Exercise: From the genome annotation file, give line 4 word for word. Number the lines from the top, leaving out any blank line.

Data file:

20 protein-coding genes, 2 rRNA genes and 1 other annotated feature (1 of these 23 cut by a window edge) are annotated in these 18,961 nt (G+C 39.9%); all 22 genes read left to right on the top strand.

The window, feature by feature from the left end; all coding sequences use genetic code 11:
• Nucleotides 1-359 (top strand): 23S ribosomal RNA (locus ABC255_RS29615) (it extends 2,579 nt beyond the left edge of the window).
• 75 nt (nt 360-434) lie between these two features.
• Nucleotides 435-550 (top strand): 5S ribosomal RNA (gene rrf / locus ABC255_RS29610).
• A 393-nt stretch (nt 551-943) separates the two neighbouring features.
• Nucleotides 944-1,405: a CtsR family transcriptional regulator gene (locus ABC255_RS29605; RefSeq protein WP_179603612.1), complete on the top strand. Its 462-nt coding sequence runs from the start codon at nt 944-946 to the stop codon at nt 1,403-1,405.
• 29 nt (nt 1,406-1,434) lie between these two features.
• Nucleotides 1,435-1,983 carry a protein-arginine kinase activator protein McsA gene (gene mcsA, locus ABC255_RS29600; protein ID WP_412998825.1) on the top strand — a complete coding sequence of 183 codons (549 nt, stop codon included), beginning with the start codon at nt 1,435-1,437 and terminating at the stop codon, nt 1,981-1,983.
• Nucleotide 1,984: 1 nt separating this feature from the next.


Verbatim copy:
• 75 nt (nt 360-434) lie between these two features.